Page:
Solid-state batteries are becoming the next big thing in energy storage, with the promise of low volatility, high energy density and lower-cost manufacturing.  With academia, industry and government collaborating on the next wave of development, we may see progress in this realm. Recently, the Department of Energy’s Oak Ridge National Laboratory and Solid Power Inc. of Louisville, Colo., signed an exclusive agreement licensing lithium-sulfur materials for next-generation batteries. A team of current and former ORNL researchers including Chengdu Liang, Nancy Dudney, Adam Rondinone, Jong Keum, Jane Howe, Wujun Fu, Ezhiylmurugan Rangasamy, Zhan Lin and Zengcai Liu developed the technology.  This included designing and testing an all-solid lithium-sulfur battery “with approximately four times the energy density of conventional lithium-ion technologies.”  It featured a …

Solar Impulse Down, But Not Out

Dean Sigler Batteries, Electric Powerplants, Solar Power, Sustainable Aviation 0 Comments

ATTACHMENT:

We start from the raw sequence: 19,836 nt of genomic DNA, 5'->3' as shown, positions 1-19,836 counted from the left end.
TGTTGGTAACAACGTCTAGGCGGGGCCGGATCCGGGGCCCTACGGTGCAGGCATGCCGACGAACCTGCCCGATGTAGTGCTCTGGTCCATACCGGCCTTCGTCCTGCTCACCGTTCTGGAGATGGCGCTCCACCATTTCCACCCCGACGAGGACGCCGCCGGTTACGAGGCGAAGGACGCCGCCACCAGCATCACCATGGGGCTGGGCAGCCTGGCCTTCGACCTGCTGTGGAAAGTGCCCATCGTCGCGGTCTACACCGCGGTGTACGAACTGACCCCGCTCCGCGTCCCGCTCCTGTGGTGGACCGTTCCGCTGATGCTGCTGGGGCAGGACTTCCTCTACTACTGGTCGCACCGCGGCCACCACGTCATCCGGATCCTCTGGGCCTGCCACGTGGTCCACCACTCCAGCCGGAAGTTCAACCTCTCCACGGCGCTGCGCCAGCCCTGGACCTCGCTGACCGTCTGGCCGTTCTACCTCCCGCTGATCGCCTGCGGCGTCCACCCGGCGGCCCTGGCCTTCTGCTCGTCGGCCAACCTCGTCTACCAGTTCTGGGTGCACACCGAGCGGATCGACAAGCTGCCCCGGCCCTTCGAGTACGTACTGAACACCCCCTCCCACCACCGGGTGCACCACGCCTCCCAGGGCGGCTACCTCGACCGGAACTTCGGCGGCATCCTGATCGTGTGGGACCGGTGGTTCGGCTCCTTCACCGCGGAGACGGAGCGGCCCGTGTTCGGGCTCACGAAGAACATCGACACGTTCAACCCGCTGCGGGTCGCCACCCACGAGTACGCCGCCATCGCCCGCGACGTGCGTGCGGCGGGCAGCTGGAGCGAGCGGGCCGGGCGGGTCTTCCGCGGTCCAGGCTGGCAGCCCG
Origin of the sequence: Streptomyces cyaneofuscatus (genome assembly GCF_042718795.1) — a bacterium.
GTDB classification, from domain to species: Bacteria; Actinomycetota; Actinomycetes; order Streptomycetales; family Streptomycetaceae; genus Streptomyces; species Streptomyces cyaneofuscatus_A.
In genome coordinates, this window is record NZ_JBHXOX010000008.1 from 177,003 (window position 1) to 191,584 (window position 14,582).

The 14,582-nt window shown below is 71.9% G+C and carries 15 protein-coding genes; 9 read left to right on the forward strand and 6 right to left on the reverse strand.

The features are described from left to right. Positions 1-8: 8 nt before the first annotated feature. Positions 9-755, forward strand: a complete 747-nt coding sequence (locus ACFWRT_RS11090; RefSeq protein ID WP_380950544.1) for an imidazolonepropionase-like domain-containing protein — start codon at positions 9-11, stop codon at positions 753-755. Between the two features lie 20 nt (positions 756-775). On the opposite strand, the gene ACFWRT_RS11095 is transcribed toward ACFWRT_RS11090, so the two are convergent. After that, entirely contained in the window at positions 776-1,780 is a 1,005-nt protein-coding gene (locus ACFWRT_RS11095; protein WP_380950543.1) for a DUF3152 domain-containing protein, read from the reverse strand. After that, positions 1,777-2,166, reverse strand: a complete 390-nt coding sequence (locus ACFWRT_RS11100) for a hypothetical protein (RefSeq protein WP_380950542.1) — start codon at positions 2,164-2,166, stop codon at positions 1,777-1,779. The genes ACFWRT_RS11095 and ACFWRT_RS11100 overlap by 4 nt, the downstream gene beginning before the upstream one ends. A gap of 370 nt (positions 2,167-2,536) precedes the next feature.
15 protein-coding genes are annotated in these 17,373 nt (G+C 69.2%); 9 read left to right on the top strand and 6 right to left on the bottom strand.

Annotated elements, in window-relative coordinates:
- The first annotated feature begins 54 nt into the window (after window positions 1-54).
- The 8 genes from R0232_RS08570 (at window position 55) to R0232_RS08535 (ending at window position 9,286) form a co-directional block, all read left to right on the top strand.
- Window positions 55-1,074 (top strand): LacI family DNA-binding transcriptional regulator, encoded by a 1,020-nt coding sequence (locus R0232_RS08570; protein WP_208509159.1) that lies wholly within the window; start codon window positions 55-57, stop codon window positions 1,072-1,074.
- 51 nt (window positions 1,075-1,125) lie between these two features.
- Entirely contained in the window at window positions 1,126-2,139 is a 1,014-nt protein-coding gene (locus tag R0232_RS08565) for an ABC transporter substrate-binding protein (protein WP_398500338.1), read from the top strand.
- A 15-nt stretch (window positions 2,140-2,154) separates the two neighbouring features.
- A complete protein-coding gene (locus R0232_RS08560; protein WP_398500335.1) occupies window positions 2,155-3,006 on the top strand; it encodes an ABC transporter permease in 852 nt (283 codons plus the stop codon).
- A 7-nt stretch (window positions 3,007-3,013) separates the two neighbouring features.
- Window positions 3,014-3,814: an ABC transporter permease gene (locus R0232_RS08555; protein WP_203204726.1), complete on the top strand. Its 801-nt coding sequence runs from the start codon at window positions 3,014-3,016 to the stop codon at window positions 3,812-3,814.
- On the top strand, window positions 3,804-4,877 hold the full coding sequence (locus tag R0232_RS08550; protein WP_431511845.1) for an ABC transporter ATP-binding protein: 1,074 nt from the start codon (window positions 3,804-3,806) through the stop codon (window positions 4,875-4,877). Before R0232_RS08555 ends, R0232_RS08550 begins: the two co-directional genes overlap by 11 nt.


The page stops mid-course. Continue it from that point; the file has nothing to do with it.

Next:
Following its cliff-hangar five-day flight from Nagoya, Japan to Kalaeloa Airport, Hawaii, Solar Impulse is undergoing an extended period of tender loving care, dedicated rebuilding of its battery packs and insightful reflection on how to avoid future issues. Landing July 3, 2015, Pilot André Borschberg broke the world records for distance along a course (6,825.4 kilometers – 4,231.5 miles), Straight distance, and Duration for solar aviation, as well as the world record for the longest solo flight ever (80 hours and 5,663 km. – 3,511 miles), according to the Solar Impulse web site. If all had gone according to plan, Bertrand Piccard would have hopped on board a few days later and headed for the United States on the second leg of the …

Researchers Strike Battery Fools Gold on Two Continents

Dean Sigler Batteries, Electric Aircraft Materials, Sustainable Aviation 0 Comments